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‘Bhava is very important in music. My ultimate goal is spiritual’

Saketharaman is among the top three of the younger generation of Carnatic musicians, and a prime-time performer during the Margazhi festival. An A-lister, the leading Sabhas in Chennai want to include him in their December schedule. Known for his virtuosity and classicism, he is also an innovator who finds immense possibilities within the grammar and framework of Carnatic music.

As a performer, Saketharaman shows the future of Carnatic music. Even while steeped deep in the traditions of classical music, including elements such as bhakti and devotion, his music is promisingly forward-looking. He is fearless with his manodharma and experimentation, and he is very expressive, energetic and robust on the concert stage.

His dexterity in delivering rare ragas, long and complex compositions – particularly those with a lot of variations – and his proclivity to explore lesser known areas of music without tinkering with the basic structure make him unique on stage. His purity of notes, diction, clarity of musical expressions – including complex phrases – precision of delivery and delectable laya make him a delight to watch.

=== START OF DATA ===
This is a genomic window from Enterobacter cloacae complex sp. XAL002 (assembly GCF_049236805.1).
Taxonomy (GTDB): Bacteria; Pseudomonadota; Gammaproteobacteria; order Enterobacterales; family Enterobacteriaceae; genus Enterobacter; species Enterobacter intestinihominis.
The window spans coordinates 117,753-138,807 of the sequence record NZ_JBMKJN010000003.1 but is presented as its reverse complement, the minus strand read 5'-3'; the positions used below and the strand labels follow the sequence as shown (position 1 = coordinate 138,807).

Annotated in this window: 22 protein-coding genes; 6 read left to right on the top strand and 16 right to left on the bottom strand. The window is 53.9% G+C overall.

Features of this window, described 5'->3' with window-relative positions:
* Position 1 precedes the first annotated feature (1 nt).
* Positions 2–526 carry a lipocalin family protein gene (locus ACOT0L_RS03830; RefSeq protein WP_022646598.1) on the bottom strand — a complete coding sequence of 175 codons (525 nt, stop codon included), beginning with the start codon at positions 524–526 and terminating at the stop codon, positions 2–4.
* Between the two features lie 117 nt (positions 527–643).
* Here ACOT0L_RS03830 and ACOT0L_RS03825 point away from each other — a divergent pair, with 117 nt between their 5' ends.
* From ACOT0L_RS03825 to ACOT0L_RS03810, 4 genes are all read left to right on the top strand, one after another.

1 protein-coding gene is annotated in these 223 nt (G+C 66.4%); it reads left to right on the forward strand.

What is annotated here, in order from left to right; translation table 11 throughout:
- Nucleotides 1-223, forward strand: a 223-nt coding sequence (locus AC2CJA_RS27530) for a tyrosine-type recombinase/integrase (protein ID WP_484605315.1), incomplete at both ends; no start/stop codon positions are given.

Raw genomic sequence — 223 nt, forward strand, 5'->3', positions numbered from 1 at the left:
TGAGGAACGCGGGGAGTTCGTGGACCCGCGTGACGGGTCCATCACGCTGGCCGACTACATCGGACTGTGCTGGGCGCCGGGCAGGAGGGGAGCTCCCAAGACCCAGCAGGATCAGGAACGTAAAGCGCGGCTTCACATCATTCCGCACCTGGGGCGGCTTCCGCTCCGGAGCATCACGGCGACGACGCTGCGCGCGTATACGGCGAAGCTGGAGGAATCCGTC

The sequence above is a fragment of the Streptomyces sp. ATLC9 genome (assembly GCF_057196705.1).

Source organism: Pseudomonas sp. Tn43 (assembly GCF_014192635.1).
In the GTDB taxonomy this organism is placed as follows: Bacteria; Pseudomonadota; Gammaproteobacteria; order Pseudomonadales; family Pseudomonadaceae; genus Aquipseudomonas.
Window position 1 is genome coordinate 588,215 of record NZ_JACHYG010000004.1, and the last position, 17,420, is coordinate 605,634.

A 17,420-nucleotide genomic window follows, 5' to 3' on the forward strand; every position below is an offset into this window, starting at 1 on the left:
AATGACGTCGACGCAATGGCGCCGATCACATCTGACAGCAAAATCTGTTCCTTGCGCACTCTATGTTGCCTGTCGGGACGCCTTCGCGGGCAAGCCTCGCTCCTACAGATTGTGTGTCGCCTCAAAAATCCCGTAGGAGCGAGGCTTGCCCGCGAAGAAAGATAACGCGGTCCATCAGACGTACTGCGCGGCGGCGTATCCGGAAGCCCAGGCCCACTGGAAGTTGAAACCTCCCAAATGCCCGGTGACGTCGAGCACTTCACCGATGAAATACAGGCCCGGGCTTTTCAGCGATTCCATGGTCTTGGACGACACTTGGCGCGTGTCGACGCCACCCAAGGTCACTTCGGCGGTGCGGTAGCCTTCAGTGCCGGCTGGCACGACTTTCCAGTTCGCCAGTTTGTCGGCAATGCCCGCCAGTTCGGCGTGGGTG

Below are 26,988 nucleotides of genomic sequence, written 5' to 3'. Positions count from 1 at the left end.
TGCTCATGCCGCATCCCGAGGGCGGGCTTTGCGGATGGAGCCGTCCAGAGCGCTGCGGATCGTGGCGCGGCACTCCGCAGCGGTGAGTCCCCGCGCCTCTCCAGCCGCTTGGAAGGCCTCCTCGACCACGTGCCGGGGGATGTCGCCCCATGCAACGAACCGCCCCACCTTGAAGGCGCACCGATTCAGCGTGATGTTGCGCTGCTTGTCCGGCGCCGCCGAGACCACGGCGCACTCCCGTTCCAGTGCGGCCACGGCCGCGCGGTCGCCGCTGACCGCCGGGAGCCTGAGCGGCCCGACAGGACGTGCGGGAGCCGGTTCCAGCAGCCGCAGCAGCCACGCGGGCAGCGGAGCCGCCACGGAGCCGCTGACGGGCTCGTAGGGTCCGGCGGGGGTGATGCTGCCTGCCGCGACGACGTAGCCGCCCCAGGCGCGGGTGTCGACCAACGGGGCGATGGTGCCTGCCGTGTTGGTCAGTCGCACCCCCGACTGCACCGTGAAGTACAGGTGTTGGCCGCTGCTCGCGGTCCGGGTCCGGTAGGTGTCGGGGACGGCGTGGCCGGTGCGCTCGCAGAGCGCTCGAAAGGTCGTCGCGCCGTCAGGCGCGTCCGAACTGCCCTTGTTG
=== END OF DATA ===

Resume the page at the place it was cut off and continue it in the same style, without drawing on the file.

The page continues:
Besides being a star performer, who has won several accolades such as the Yuva Puraskar from the Sangita Natak Academy and best vocalist award from the Madras Music Academy for three consecutive years, Saketharaman is also a prolific composer. He has composed about 100 Pallavis, most of which he uses in his rendition of Ragam Thanam Pallavis. He has set to tune many other texts such as Meera bhajans and compositions of Annamacharya, Sankaracharya, Puranadaradasa, Subramania Bharathi among others.

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